Crazy Lives

The crazies

The Wikipedia pages for these guys make for enthralling reading:

Randal Tye Thomas (August 23, 1978 – January 13, 2014)—This guy is the youngest mayor in Texas history. In college, he started newspapers, owned vending machines, was a member of the Electoral College during the 2000 election, and was elected mayor of Gun Barrel City, Texas at age 21. From there, his life spiraled out of control. Within a year, he was indicted by a Grand Jury for “misusing city equipment for personal gain and perjury”–he’d lied about how long he’d actually lived in the city he was now mayor of. Later that week, he downed some Xanax and got really drunk at home and called 911 on himself. The police arrived and tried to calm him down, but he insisted they arrest him, so they did. (Listen to ‘This American Life’ segment for additional details). The rest of his life is pure Greek tragedy, involving his resignation, leaving down, and winding up dead from drugs and alcohol a decade later.

Liev Schreiber  (October 4, 1967 – present)—This famous actor had a strange upbringing because of his mother. Wikipedia describes her as a “far-out Socialist Labor Party hippie bohemian freak who hung out with William Burroughs” and a “highly cultured eccentric who supported them by splitting her time between driving a cab and creating papier-mâché puppets.” She bought him a motorcycle on his 16th birthday to ‘promote fearlessness.’ She also briefly made him take a Hindu name, wear yoga shirts, and forbade him to see color movies. As a result, his favorite actors growing up (in the 1970s) were Charlie Chaplin and Basil Rathbone. Other eccentricities documented in his early life include his grandmother being lobotomized, nobody in his family knowing why they named him Liev, and that his father kidnapped him from his mother after she freaked out on LSD and went to live in a commune. It makes you wonder how Liev Schreiber feels about all this.

Lawrence Richard Walters (April 19, 1949 – October 6, 1993)—’Lawnchair Larry’ was a truck driver who one day decided to float 15,000 feet in the air sitting in a lawn chair tied to 45 helium-filled balloons. He brought along a pellet gun (to shoot down the balloons when he wanted to come down), a CB radio, sandwiches, beer, and a camera. After 45 minutes in the sky, he shot some balloons before dropping his gun. During his descent, the balloons got tangled in some power lines and caused a 20 minute blackout in the Long Beach, CA neighborhood where he landed. When asked by the press why he did it, he responded by saying, “It was something I had to do. I had this dream for twenty years, and if I hadn’t done it, I think I would have ended up in the funny farm.”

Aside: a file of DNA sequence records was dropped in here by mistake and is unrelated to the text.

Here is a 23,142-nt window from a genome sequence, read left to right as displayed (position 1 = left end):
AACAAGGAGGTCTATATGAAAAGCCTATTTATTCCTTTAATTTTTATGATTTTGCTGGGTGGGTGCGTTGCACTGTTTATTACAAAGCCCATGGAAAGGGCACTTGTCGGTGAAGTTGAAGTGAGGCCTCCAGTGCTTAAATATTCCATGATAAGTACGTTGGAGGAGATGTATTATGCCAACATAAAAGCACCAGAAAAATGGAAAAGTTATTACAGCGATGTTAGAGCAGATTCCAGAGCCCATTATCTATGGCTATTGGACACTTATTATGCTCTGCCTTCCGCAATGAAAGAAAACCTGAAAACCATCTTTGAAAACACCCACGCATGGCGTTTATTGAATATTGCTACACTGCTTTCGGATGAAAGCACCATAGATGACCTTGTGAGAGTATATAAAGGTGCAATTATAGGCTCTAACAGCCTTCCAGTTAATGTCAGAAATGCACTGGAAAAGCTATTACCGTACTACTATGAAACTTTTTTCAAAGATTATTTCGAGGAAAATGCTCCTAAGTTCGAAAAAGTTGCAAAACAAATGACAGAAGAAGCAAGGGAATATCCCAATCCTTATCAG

Emanuel Bronner (February 1, 1908 – March 7, 1997)—You might know this man as the maker of Dr. Bronner’s Castile soap, the brand of soap products with insane ramblings on the label that are available in health food stores the world over. What you might not know is that Bronner was a German Jew who left Nazi Germany in 1929 when he saw the way politics were moving. He was unable to convince the rest of his family that was a good idea. Tragically, his last contact with his parents was in the form of a censored postcard saying, “You were right. —Your loving father.”

His Wikipedia entry is surprisingly dismissive about one episode in his life, saying that “he was arrested for giving a speech at the University of Chicago because he had no permit authorizing him to do so and was committed to the Elgin Mental Health Center a mental hospital in Elgin, Illinois, from which he escaped after shock treatments. Bronner believed those shock treatments caused him to go blind.” The full story, gleaned from the source material, is that Bronner “began spending more of his time trying to save mankind, sending letters to world leaders and speaking against Communism and fluoridation and for one God. He was proselytizing his message of peace in his heavy German accent and organizing students at the University of Chicago in 1946 when he refused to leave the dean’s office and was arrested. Bronner began spending more of his time trying to save mankind, sending letters to world leaders and speaking against Communism and fluoridation and for one God. He was proselytizing his message of peace in his heavy German accent and organizing students at the University of Chicago in 1946 when he refused to leave the dean’s office and was arrested. He was taken to a mental hospital in Elgin, Ill., placed in straitjackets and given shock treatments, which he later claimed caused his blindness. After six months, he stole $20 from a purse, escaped from the grounds and bought a newspaper to search the classifieds for someone looking to share a ride. Bronner picked Los Angeles because no one knew him there. On the way, the driver stopped in Las Vegas to do a little gambling, and Bronner decided they had become good enough friends for him to confide he had escaped from a mental hospital. They weren’t that good a friends, it turned out, and the driver dumped Bronner in Las Vegas.” A crazy life indeed.

John Harvey Kellogg (February 26, 1852 – December 14, 1943)—This is the man that Kellogg’s cereals came from. In life, he ran a sanitarium using holistic methods, with a particular focus on nutrition, enemas, and exercise. “Kellogg made sure that the bowel of each and every patient was plied with water, from above and below. His favorite device was an enema machine that could rapidly instill several gallons of water in a series of enemas. Every water enema was followed by a pint of yogurt — half was eaten, the other half was administered by enema, ‘thus planting the protective germs where they are most needed and may render most effective service.’ Obviously, he was a freak but considering he lived to be 91 when the life expectancy was about 50 he might’ve been on to something.

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